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University of Colorado Denver College of Liberal Arts and Sciences


International Studies BA Program

Major Requirements

Download the INTS major checklist 8.13.15.pdfINTS major checklist 8.13.15.pdf

What are the requirements for the major?

The major consists of a minimum of 48 credit hours (16 courses). Students who elect to do honors add an additional 3 credits to the major. No more than 54 credits may count toward the major.


  • Language proficiency exam or 4th semester of language with all grades above 2.0
  • Regional specialization (5 courses expected)
  • Courses from at least 3 different disciplines
  • No more than 18 hours (generally, 6 courses) in any one discipline
  • 24 credit hours (generally, 8 courses) at CU Denver
  • No more than 18 hours from study abroad (courses approved by relevant departments)
  • No more than 6 credits of internship (advised by INTS-affiliated faculty)
  • No more than 6 credits of independent study 
  • GPA of 2.5 or better in major 

  • No grades below C- in the major

To graduate with an International Studies major you must complete coursework in three categories: Introductory courses (three courses), Thematic Concentrations (twelve to thirteen courses), and a final Capstone Course. 

Introductory Courses

All Students must complete nine hours  from the three groups in the Introductory Courses list. The introductory courses provide majors with a common base of knowledge with one course each in the social sciences, international relations and the humanities. Students must complete one course from each of the following three groups of introductory courses for a total of nine hours. You are not required to complete these courses before you begin to take the courses from the thematic concentration list.

Courses taken for the introductory sequence cannot double count toward a concentration in the major.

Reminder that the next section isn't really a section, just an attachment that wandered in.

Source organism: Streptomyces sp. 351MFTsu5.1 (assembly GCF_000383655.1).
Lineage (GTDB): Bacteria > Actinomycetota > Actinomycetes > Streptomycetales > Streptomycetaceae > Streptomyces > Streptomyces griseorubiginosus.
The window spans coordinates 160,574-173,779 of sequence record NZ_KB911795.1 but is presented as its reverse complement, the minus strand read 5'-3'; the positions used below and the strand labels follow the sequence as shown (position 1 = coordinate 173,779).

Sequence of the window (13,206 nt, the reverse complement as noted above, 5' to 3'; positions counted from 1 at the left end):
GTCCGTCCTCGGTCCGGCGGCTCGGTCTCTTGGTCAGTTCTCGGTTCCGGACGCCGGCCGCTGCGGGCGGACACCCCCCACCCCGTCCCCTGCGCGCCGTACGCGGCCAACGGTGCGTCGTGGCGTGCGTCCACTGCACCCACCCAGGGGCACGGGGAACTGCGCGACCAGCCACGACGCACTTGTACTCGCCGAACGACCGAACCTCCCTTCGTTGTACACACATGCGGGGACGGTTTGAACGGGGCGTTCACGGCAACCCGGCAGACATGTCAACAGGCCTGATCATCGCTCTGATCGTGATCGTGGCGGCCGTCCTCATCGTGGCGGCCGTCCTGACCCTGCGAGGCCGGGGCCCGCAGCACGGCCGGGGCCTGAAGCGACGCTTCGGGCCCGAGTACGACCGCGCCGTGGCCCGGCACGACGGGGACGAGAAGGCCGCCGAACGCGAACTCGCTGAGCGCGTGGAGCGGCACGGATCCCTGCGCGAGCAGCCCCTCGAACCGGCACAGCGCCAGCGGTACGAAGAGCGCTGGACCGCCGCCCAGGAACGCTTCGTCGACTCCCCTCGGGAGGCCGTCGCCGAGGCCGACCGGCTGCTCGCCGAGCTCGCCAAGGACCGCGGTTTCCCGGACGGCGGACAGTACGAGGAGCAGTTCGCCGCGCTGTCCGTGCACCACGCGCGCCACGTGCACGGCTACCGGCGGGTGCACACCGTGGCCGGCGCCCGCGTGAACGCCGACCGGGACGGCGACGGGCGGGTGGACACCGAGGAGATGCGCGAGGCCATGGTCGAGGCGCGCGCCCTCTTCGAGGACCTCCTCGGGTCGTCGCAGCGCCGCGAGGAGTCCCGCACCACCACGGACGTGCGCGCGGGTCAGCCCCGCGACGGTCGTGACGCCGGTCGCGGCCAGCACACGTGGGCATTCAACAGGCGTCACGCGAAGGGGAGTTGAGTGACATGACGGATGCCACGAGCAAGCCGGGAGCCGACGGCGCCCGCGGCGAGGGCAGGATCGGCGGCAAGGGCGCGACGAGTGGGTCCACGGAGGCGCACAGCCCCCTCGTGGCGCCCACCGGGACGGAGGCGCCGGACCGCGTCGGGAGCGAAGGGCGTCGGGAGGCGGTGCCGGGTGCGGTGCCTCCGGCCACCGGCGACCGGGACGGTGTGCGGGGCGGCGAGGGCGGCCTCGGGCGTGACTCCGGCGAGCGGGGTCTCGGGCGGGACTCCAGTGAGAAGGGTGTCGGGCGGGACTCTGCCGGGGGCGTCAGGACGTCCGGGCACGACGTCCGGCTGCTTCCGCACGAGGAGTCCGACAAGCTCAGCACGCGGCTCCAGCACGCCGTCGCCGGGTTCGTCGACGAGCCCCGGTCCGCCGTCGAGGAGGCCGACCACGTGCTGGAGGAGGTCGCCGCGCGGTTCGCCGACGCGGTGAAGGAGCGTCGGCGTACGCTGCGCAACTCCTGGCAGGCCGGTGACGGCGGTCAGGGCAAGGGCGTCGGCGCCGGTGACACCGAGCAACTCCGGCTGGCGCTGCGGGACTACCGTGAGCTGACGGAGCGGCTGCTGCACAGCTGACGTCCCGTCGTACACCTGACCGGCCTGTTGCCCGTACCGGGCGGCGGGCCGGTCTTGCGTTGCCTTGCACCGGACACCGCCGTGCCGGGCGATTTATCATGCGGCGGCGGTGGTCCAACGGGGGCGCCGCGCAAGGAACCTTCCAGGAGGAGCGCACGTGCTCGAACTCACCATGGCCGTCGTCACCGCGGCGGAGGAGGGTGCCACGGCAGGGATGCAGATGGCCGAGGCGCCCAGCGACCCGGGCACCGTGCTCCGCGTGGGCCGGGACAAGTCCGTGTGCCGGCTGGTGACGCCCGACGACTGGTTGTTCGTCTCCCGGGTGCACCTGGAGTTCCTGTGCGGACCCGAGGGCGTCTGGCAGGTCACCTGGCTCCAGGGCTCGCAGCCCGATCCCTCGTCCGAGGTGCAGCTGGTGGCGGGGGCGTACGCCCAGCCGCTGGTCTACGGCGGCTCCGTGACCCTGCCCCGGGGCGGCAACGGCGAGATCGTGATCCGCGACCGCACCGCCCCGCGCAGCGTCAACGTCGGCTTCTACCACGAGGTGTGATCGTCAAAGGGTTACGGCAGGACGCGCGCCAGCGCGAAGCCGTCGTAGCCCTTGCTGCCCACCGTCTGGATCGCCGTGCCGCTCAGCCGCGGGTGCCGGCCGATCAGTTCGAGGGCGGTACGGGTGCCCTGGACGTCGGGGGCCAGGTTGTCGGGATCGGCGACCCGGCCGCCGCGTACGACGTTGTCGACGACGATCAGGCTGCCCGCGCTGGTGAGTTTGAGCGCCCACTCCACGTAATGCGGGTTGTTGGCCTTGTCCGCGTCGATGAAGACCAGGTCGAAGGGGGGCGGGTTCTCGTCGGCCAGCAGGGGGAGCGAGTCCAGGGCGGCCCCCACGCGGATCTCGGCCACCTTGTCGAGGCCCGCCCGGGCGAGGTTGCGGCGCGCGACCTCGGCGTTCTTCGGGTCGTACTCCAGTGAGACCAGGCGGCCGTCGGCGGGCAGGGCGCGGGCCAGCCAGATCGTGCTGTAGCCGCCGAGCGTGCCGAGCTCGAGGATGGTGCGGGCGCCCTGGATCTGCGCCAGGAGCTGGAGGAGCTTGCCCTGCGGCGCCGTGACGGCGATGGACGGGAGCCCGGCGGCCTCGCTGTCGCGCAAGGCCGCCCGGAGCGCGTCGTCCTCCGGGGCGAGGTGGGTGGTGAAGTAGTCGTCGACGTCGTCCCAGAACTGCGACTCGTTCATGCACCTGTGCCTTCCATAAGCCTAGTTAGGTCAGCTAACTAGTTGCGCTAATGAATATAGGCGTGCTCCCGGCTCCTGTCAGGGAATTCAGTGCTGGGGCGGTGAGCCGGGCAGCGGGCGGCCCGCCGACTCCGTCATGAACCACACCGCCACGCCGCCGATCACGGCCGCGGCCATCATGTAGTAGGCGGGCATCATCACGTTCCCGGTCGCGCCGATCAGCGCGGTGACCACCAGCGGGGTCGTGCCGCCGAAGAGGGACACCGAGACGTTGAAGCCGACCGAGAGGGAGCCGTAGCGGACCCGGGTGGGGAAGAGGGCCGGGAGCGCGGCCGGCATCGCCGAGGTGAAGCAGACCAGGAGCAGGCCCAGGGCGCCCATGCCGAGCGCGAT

Courses can cross count toward the CLAS core requirements.  

The courses are:

Group 1) One of the following:

GEOG 1102-3 World Regional Geography or

ECON 2012-3 Principles of Economics: Macroeconomics. 

*Macroeconomics ECON 2012 is a pre-requisite for Thematic Concentrations "Economics, Development and Environment" and “International Commerce”.

Group 2)  One of the following:

P SC 3042-3 Introduction to International Relations or 

P SC 3022-3 Introduction to Comparative Politics or

INTB 3000-1 Global Perspectives

Group 3) One of the following:

ANTH 2012-3 Culture and the Human Experience ​or

HIST 3451-3 Introduction to African History or

HIST 3460-3 Introduction to Latin American History or

HIST 3470-3 Introduction to Asian History or

HIST 3480-3 Introduction to European History or

ANTH 2102-3 Culture and the Human Experience or

RLST 2660-3 World Religions

Thematic Concentrations

Majors must complete 36 to 39 hours from three different thematic concentrations. Students choose three concentrations from the following five themes. There is a specific list of courses that fulfill the requirements of each concentration available under the "Concentrations" link on the side bar of this page.

Majors must take a minimum of four upper division courses in three of the five concentrations, for a total of 36 credit hours (twelve hours in each concentration). In the Economics, Development and Environment concentration only three upper division courses are required in addition to the required ECON 2022 Microeconomics.